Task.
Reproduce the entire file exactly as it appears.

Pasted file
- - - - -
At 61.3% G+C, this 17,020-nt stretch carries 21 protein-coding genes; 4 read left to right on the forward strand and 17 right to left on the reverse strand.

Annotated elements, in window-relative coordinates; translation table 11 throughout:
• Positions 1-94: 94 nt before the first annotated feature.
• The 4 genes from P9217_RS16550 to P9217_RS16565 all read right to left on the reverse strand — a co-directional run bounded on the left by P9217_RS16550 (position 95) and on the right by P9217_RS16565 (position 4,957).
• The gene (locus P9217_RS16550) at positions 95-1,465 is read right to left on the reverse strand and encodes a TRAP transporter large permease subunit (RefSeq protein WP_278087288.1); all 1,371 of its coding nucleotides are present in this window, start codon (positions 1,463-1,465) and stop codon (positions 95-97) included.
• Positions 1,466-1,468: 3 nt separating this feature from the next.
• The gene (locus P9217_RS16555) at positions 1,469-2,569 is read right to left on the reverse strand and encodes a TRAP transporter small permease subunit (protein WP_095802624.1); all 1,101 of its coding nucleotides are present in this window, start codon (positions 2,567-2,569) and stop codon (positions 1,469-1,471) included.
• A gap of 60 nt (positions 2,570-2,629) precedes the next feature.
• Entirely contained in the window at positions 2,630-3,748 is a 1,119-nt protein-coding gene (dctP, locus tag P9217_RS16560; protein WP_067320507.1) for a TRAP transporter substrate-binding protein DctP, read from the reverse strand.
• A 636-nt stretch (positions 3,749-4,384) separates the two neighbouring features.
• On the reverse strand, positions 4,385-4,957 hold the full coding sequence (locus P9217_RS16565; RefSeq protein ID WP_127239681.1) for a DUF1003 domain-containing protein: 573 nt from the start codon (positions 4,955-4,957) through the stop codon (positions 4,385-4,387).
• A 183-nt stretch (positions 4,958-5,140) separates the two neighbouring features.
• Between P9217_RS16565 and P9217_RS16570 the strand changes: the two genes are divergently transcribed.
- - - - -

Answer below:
At 61.3% G+C, this 17,020-nt stretch carries 21 protein-coding genes; 4 read left to right on the forward strand and 17 right to left on the reverse strand.

Annotated elements, in window-relative coordinates; translation table 11 throughout:
• Positions 1-94: 94 nt before the first annotated feature.
• The 4 genes from P9217_RS16550 to P9217_RS16565 all read right to left on the reverse strand — a co-directional run bounded on the left by P9217_RS16550 (position 95) and on the right by P9217_RS16565 (position 4,957).
• The gene (locus P9217_RS16550) at positions 95-1,465 is read right to left on the reverse strand and encodes a TRAP transporter large permease subunit (RefSeq protein WP_278087288.1); all 1,371 of its coding nucleotides are present in this window, start codon (positions 1,463-1,465) and stop codon (positions 95-97) included.
• Positions 1,466-1,468: 3 nt separating this feature from the next.
• The gene (locus P9217_RS16555) at positions 1,469-2,569 is read right to left on the reverse strand and encodes a TRAP transporter small permease subunit (protein WP_095802624.1); all 1,101 of its coding nucleotides are present in this window, start codon (positions 2,567-2,569) and stop codon (positions 1,469-1,471) included.
• A gap of 60 nt (positions 2,570-2,629) precedes the next feature.
• Entirely contained in the window at positions 2,630-3,748 is a 1,119-nt protein-coding gene (dctP, locus tag P9217_RS16560; protein WP_067320507.1) for a TRAP transporter substrate-binding protein DctP, read from the reverse strand.
• A 636-nt stretch (positions 3,749-4,384) separates the two neighbouring features.
• On the reverse strand, positions 4,385-4,957 hold the full coding sequence (locus P9217_RS16565; RefSeq protein ID WP_127239681.1) for a DUF1003 domain-containing protein: 573 nt from the start codon (positions 4,955-4,957) through the stop codon (positions 4,385-4,387).
• A 183-nt stretch (positions 4,958-5,140) separates the two neighbouring features.
• Between P9217_RS16565 and P9217_RS16570 the strand changes: the two genes are divergently transcribed.